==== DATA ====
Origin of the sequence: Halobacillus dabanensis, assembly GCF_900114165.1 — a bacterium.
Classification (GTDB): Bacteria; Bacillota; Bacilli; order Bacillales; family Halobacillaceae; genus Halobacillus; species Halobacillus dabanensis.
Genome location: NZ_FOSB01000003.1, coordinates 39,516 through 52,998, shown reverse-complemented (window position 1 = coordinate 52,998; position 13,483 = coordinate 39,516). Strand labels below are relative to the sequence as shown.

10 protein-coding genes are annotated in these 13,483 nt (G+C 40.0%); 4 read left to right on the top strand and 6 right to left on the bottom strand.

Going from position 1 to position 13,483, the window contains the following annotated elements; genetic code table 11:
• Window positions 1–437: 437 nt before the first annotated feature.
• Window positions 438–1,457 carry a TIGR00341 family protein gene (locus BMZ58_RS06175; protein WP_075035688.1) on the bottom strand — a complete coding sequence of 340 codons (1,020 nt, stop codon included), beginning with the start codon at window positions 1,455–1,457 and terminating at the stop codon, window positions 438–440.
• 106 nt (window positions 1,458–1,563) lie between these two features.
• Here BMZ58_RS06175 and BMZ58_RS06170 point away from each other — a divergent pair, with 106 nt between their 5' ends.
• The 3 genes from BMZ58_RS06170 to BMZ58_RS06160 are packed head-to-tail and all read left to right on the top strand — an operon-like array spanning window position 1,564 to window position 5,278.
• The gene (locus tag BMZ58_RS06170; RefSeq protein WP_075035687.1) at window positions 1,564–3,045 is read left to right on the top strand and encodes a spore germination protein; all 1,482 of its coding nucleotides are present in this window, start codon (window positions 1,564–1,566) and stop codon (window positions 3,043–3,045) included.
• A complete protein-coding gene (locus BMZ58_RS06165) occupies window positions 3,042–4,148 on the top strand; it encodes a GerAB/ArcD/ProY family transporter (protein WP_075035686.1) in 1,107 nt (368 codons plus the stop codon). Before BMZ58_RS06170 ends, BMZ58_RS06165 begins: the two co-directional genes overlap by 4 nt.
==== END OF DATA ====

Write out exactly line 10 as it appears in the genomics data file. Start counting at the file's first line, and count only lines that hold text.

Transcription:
• The 3 genes from BMZ58_RS06170 to BMZ58_RS06160 are packed head-to-tail and all read left to right on the top strand — an operon-like array spanning window position 1,564 to window position 5,278.